The ruling is a result of the country's constitutional court in December last year ruling that the current ban on assisted suicide is a violation of fundamental rights.

Violations of the previous ban have resulted in up to five years in prison.

Under the new legislation - which was approved by all parties except the far right - adults who are terminally ill or suffering from a permanent debilitating condition should be able to get help to end their own lives.

Two doctors, one of whom must be an expert in palliative care, must assess each case.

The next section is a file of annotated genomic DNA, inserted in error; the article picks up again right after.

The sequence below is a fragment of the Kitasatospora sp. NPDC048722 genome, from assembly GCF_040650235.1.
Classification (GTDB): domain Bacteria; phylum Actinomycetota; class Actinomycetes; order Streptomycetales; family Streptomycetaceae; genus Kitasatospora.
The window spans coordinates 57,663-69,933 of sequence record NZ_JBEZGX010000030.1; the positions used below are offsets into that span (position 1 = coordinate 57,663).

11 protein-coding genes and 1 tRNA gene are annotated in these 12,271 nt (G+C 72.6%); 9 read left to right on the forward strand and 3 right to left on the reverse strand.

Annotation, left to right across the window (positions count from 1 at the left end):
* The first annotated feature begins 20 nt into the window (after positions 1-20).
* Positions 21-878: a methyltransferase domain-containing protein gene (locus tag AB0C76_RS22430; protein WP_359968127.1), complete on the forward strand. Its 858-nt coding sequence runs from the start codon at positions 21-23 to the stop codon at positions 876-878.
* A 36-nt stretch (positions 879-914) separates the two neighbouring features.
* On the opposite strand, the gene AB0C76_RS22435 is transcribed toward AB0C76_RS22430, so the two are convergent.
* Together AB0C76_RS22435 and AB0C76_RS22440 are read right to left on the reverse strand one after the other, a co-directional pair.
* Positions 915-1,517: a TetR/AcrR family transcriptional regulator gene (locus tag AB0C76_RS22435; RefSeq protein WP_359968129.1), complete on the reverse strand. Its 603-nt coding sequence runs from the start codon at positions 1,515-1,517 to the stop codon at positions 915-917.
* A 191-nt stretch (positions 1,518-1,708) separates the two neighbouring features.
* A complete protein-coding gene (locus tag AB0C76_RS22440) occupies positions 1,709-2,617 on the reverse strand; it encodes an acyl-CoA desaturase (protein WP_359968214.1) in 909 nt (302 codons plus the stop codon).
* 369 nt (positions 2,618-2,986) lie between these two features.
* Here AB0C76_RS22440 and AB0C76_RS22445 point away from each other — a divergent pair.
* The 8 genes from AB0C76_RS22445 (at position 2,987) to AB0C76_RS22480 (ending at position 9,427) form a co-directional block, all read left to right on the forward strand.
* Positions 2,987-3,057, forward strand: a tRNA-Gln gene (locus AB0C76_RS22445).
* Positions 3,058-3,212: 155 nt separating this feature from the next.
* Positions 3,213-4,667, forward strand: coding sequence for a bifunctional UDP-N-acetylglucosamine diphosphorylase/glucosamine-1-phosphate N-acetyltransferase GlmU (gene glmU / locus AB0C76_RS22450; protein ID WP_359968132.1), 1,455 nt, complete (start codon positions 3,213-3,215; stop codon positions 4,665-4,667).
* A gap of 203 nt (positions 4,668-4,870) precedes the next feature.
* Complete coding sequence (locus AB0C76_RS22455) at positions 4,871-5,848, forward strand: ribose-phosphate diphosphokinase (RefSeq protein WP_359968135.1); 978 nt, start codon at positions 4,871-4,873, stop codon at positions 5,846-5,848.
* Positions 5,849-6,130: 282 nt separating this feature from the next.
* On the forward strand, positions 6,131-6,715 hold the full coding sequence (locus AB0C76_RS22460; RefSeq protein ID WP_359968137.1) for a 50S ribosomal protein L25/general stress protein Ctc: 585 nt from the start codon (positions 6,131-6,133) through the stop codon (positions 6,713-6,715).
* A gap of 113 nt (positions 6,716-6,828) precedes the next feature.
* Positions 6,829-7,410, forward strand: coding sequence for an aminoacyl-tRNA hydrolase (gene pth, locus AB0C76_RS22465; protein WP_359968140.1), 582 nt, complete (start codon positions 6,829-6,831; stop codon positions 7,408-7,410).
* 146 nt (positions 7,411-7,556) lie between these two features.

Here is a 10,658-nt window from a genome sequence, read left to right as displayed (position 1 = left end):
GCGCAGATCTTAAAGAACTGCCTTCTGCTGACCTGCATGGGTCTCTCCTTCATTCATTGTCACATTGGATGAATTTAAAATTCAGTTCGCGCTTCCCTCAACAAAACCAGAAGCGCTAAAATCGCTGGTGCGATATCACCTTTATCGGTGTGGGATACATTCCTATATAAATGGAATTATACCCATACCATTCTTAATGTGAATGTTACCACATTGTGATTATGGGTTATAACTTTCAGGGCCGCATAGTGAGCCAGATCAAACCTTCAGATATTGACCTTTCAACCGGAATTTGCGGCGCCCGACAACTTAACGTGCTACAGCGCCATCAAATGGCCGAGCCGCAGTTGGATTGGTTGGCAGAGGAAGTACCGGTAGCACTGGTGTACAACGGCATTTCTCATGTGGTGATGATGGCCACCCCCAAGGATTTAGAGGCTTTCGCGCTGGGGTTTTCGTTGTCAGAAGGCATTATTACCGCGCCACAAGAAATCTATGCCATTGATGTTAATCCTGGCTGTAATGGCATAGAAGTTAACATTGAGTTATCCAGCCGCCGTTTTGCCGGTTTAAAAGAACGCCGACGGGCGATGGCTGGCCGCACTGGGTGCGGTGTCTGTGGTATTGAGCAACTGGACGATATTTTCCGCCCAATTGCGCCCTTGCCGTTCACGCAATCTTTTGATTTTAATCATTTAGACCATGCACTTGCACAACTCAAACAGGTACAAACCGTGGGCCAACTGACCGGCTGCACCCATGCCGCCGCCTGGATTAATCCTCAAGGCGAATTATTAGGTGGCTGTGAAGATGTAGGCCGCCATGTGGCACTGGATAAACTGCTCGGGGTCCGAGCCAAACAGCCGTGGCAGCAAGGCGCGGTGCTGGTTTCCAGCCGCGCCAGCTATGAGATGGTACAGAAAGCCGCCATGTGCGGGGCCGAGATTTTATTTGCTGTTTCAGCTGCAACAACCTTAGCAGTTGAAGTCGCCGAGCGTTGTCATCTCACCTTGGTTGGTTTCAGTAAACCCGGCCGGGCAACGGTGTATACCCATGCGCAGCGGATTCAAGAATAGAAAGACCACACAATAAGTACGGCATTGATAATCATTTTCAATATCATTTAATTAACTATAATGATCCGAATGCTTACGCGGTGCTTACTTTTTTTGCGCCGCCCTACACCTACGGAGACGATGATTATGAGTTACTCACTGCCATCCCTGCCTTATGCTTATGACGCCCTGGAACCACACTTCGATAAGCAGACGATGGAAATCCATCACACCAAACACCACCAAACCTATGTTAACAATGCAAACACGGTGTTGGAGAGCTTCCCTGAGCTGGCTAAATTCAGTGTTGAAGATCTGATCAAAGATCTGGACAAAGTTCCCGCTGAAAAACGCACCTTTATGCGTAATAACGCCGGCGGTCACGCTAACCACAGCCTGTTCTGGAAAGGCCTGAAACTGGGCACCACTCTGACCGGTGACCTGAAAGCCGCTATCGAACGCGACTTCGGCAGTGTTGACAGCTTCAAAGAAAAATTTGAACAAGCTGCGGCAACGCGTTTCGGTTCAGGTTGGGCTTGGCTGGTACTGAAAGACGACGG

One of the tasks for them will be to determine if the patient is capable of making a decision independently if he or she wants assisted suicide.

The new law will enter into force in January.

What does it look like in other European countries?

So far, it is only in Switzerland where assisted suicide is legal, in situations where the patient suffers from a fatal disease and has been offered other treatment.

In other countries, such as Belgium, Luxembourg, Italy and Spain, active euthanasia, or euthanasia as it is also called, is legal.

This means that a doctor actively and intentionally, medically contributes or causes a patient's death, at his or her relatives' request.

Both variants are banned in Sweden.